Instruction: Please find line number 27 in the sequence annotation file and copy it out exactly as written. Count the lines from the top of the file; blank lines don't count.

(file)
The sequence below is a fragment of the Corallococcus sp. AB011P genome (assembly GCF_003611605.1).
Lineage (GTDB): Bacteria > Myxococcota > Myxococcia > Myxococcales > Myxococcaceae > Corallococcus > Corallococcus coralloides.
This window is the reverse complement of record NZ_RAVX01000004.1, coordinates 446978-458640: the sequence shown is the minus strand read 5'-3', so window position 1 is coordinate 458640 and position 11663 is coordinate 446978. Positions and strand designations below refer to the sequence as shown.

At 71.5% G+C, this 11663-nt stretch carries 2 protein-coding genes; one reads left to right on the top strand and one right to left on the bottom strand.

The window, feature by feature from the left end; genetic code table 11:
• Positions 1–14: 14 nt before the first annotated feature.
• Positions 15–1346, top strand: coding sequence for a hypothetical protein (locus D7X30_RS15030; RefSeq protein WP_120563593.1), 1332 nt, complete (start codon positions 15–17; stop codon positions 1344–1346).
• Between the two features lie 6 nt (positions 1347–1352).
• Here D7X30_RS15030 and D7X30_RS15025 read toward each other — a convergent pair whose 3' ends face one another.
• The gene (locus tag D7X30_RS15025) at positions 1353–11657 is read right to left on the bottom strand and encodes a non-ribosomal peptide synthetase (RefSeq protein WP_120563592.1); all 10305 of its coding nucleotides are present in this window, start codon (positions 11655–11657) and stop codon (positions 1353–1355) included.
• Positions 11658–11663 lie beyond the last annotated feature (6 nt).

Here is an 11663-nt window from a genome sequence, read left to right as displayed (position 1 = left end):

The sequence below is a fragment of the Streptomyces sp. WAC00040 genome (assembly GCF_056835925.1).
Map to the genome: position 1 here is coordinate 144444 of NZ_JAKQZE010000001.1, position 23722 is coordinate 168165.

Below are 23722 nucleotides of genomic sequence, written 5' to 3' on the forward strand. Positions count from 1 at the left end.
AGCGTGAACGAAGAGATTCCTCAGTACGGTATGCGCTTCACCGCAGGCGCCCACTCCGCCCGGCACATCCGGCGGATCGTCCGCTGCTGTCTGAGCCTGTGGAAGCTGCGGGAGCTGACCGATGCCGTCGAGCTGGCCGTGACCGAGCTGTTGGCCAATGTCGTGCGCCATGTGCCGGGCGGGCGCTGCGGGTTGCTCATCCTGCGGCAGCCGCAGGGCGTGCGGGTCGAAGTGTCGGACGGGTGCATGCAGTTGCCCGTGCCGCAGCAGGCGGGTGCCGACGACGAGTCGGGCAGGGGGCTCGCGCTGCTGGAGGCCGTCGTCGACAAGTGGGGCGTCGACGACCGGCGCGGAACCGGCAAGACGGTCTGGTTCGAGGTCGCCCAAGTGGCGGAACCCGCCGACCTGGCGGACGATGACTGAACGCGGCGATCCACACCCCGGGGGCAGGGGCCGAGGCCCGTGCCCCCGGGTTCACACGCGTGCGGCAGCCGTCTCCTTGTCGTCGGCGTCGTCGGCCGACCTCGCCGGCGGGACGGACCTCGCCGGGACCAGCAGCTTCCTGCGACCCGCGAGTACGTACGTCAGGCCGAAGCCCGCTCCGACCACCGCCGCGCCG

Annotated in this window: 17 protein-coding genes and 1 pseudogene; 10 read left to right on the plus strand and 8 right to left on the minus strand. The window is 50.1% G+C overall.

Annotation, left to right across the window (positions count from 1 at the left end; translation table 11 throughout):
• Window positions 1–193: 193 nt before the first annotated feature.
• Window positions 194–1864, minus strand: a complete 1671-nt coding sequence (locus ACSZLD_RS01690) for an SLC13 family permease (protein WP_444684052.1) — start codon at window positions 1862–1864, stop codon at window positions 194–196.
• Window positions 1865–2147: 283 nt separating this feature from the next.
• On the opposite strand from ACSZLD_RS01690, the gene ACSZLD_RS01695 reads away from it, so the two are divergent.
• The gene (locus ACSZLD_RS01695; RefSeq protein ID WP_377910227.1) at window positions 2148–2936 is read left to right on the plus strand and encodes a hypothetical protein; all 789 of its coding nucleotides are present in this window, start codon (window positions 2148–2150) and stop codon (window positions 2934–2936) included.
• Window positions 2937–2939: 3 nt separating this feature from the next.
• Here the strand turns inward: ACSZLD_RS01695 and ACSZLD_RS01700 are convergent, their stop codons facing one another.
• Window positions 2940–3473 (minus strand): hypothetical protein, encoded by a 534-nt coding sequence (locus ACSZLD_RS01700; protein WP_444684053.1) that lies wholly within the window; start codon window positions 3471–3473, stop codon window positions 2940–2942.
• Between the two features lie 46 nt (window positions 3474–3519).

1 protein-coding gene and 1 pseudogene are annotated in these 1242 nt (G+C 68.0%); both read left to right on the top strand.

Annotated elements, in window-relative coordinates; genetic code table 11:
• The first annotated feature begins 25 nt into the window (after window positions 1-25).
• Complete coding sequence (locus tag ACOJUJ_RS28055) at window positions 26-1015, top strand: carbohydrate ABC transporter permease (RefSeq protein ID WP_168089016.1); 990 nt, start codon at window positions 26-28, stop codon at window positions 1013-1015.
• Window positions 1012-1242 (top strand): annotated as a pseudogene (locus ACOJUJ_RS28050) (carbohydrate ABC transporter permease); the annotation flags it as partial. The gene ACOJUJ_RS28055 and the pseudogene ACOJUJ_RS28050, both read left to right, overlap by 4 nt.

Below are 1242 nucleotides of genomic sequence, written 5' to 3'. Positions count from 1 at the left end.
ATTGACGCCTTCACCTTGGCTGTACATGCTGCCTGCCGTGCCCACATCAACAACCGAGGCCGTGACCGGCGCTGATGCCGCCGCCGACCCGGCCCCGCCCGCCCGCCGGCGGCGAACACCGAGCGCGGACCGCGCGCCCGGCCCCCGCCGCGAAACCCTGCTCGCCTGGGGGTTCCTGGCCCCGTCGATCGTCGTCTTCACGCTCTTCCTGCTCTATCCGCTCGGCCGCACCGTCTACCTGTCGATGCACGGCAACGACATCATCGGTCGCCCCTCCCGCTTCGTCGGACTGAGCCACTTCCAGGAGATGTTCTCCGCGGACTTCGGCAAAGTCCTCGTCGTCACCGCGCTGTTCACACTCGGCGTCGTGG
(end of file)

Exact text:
• Between the two features lie 46 nt (window positions 3474–3519).